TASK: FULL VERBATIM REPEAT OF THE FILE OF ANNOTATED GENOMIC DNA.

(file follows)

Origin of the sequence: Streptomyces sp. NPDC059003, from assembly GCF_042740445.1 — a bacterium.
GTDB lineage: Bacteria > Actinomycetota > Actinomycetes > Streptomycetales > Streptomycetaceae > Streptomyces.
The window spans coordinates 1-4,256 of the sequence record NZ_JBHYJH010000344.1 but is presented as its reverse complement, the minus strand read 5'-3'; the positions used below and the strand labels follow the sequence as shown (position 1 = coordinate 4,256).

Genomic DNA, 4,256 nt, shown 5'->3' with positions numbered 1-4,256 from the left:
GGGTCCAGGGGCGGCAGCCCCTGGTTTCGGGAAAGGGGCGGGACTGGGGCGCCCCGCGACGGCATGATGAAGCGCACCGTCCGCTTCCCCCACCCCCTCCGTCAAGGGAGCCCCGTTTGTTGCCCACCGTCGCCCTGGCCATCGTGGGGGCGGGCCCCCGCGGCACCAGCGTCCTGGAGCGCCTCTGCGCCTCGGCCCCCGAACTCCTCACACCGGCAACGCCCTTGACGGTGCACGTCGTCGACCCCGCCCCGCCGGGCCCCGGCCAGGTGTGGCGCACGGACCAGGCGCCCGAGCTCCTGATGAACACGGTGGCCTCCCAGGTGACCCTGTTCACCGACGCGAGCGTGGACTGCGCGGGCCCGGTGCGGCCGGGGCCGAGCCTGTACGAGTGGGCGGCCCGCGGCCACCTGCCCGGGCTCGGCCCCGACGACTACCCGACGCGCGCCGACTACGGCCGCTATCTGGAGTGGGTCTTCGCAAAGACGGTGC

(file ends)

Origin of the sequence: Streptomyces sp. NPDC059003, from assembly GCF_042740445.1 — a bacterium.
GTDB lineage: Bacteria > Actinomycetota > Actinomycetes > Streptomycetales > Streptomycetaceae > Streptomyces.
The window spans coordinates 1-4,256 of the sequence record NZ_JBHYJH010000344.1 but is presented as its reverse complement, the minus strand read 5'-3'; the positions used below and the strand labels follow the sequence as shown (position 1 = coordinate 4,256).

Genomic DNA, 4,256 nt, shown 5'->3' with positions numbered 1-4,256 from the left:
GGGTCCAGGGGCGGCAGCCCCTGGTTTCGGGAAAGGGGCGGGACTGGGGCGCCCCGCGACGGCATGATGAAGCGCACCGTCCGCTTCCCCCACCCCCTCCGTCAAGGGAGCCCCGTTTGTTGCCCACCGTCGCCCTGGCCATCGTGGGGGCGGGCCCCCGCGGCACCAGCGTCCTGGAGCGCCTCTGCGCCTCGGCCCCCGAACTCCTCACACCGGCAACGCCCTTGACGGTGCACGTCGTCGACCCCGCCCCGCCGGGCCCCGGCCAGGTGTGGCGCACGGACCAGGCGCCCGAGCTCCTGATGAACACGGTGGCCTCCCAGGTGACCCTGTTCACCGACGCGAGCGTGGACTGCGCGGGCCCGGTGCGGCCGGGGCCGAGCCTGTACGAGTGGGCGGCCCGCGGCCACCTGCCCGGGCTCGGCCCCGACGACTACCCGACGCGCGCCGACTACGGCCGCTATCTGGAGTGGGTCTTCGCAAAGACGGTGC